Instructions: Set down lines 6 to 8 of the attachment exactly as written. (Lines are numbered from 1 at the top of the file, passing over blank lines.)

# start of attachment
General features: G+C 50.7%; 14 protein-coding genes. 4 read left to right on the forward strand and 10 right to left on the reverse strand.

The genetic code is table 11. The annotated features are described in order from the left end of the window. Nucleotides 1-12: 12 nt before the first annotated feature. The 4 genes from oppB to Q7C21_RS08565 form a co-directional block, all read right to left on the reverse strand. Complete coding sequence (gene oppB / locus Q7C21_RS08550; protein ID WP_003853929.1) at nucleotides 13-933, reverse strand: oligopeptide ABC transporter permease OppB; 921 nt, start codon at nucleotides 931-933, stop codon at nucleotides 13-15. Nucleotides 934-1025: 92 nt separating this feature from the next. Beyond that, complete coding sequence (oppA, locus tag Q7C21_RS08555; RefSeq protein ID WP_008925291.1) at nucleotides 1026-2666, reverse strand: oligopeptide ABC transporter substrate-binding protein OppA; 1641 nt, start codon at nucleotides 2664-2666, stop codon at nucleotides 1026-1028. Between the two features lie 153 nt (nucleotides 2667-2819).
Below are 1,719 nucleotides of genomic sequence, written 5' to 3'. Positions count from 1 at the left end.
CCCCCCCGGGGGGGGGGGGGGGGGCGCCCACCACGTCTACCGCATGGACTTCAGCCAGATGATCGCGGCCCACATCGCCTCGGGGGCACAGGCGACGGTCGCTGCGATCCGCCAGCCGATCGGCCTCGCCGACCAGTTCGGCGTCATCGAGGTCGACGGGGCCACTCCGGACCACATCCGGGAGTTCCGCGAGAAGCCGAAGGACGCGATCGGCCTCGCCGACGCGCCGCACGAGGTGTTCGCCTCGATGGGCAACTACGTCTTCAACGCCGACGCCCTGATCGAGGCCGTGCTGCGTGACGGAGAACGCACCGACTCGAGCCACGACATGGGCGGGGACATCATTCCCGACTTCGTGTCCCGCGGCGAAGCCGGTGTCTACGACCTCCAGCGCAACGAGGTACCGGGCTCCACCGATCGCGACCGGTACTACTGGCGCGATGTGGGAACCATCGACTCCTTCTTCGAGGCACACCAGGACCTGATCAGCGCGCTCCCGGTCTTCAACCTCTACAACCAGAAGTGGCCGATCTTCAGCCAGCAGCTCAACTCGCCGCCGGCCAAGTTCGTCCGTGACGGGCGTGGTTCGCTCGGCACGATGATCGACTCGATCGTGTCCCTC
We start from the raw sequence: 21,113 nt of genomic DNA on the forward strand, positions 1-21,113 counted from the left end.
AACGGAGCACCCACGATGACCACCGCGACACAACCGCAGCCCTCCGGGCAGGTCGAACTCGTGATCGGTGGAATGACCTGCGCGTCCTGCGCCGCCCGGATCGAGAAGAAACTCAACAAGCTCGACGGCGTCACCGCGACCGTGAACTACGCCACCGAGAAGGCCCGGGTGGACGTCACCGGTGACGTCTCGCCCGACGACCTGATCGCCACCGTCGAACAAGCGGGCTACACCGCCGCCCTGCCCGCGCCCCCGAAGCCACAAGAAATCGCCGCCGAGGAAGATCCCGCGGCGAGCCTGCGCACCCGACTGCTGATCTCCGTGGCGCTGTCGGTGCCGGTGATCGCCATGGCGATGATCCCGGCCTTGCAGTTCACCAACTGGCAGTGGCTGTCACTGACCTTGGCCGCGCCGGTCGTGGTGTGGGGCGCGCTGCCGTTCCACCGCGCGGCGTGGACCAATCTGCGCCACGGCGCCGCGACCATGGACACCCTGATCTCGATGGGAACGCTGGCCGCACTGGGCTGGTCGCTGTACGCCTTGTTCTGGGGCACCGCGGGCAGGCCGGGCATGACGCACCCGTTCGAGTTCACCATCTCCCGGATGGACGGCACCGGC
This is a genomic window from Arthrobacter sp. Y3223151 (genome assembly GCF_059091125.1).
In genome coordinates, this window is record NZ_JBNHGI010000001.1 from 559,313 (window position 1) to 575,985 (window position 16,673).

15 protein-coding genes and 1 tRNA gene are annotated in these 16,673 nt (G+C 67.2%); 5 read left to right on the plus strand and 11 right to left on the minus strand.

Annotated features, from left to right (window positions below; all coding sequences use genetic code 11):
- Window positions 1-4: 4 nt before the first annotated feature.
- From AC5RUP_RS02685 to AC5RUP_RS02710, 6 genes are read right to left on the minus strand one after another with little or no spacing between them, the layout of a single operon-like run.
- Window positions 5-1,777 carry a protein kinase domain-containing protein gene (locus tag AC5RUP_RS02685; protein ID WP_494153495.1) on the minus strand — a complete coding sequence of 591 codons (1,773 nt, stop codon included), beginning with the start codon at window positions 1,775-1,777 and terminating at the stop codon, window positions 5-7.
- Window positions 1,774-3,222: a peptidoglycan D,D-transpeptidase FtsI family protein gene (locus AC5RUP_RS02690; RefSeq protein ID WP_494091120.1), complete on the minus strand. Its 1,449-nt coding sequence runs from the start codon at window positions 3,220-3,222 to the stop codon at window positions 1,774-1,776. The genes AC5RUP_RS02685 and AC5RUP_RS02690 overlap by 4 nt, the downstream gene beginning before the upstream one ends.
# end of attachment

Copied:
AACGGAGCACCCACGATGACCACCGCGACACAACCGCAGCCCTCCGGGCAGGTCGAACTCGTGATCGGTGGAATGACCTGCGCGTCCTGCGCCGCCCGGATCGAGAAGAAACTCAACAAGCTCGACGGCGTCACCGCGACCGTGAACTACGCCACCGAGAAGGCCCGGGTGGACGTCACCGGTGACGTCTCGCCCGACGACCTGATCGCCACCGTCGAACAAGCGGGCTACACCGCCGCCCTGCCCGCGCCCCCGAAGCCACAAGAAATCGCCGCCGAGGAAGATCCCGCGGCGAGCCTGCGCACCCGACTGCTGATCTCCGTGGCGCTGTCGGTGCCGGTGATCGCCATGGCGATGATCCCGGCCTTGCAGTTCACCAACTGGCAGTGGCTGTCACTGACCTTGGCCGCGCCGGTCGTGGTGTGGGGCGCGCTGCCGTTCCACCGCGCGGCGTGGACCAATCTGCGCCACGGCGCCGCGACCATGGACACCCTGATCTCGATGGGAACGCTGGCCGCACTGGGCTGGTCGCTGTACGCCTTGTTCTGGGGCACCGCGGGCAGGCCGGGCATGACGCACCCGTTCGAGTTCACCATCTCCCGGATGGACGGCACCGGC
This is a genomic window from Arthrobacter sp. Y3223151 (genome assembly GCF_059091125.1).
In genome coordinates, this window is record NZ_JBNHGI010000001.1 from 559,313 (window position 1) to 575,985 (window position 16,673).